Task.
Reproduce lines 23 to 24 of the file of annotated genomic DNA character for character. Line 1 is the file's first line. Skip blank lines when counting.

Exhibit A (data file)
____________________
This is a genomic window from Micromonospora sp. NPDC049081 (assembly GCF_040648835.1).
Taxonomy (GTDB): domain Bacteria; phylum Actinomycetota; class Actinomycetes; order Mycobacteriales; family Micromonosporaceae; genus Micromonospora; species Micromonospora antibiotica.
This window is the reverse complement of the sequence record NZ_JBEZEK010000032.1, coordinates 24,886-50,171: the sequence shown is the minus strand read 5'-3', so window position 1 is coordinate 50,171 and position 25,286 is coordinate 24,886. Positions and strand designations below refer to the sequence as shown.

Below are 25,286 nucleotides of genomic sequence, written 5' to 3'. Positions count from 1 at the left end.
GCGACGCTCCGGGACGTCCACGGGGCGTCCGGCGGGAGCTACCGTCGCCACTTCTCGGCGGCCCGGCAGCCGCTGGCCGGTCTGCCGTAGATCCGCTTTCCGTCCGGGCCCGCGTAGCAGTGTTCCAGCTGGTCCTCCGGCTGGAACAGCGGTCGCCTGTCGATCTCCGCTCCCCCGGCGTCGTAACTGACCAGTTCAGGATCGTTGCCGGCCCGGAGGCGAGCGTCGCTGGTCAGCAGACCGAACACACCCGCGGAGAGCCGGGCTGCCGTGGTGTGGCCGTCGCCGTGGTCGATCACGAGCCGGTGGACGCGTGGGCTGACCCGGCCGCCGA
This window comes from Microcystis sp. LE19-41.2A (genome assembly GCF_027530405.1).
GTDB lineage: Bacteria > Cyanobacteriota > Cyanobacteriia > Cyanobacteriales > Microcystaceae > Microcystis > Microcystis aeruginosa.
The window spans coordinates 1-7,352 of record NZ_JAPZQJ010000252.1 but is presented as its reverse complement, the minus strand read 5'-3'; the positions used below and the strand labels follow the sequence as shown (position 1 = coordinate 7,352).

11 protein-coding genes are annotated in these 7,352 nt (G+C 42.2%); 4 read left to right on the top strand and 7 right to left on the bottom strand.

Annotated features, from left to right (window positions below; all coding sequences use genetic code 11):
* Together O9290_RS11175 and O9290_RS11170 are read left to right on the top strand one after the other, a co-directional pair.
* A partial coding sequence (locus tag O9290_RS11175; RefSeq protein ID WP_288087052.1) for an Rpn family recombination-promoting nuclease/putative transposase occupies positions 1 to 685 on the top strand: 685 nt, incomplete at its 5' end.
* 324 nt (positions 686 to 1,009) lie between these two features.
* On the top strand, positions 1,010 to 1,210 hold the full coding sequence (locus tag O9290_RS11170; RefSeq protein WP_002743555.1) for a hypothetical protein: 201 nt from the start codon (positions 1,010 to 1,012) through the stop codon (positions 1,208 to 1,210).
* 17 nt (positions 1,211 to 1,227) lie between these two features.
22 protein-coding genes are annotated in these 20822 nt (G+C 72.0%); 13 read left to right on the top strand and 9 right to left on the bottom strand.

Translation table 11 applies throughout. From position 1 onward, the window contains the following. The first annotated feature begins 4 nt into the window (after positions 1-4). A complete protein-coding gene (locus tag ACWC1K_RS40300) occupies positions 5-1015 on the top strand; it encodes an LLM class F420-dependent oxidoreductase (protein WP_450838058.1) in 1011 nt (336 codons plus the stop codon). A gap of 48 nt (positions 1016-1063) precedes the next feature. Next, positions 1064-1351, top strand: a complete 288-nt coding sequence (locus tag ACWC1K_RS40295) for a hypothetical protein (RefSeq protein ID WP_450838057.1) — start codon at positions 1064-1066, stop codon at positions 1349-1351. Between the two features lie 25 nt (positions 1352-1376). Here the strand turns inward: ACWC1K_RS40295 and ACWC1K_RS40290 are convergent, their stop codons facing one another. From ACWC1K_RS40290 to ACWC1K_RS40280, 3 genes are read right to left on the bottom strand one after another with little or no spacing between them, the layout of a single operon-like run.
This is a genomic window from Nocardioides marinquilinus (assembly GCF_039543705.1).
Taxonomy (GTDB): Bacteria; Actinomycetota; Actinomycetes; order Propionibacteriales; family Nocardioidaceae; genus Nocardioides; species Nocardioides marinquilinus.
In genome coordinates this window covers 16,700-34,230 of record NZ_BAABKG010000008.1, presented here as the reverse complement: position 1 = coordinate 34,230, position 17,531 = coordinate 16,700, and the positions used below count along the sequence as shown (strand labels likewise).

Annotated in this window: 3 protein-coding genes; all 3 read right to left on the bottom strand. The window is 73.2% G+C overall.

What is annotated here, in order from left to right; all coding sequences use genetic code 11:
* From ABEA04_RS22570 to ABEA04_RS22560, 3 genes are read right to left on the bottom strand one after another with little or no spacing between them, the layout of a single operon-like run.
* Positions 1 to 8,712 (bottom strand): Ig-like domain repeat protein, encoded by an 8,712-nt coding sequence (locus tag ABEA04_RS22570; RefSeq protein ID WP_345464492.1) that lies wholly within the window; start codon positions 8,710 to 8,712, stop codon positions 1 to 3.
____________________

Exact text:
* From ABEA04_RS22570 to ABEA04_RS22560, 3 genes are read right to left on the bottom strand one after another with little or no spacing between them, the layout of a single operon-like run.
* Positions 1 to 8,712 (bottom strand): Ig-like domain repeat protein, encoded by an 8,712-nt coding sequence (locus tag ABEA04_RS22570; RefSeq protein ID WP_345464492.1) that lies wholly within the window; start codon positions 8,710 to 8,712, stop codon positions 1 to 3.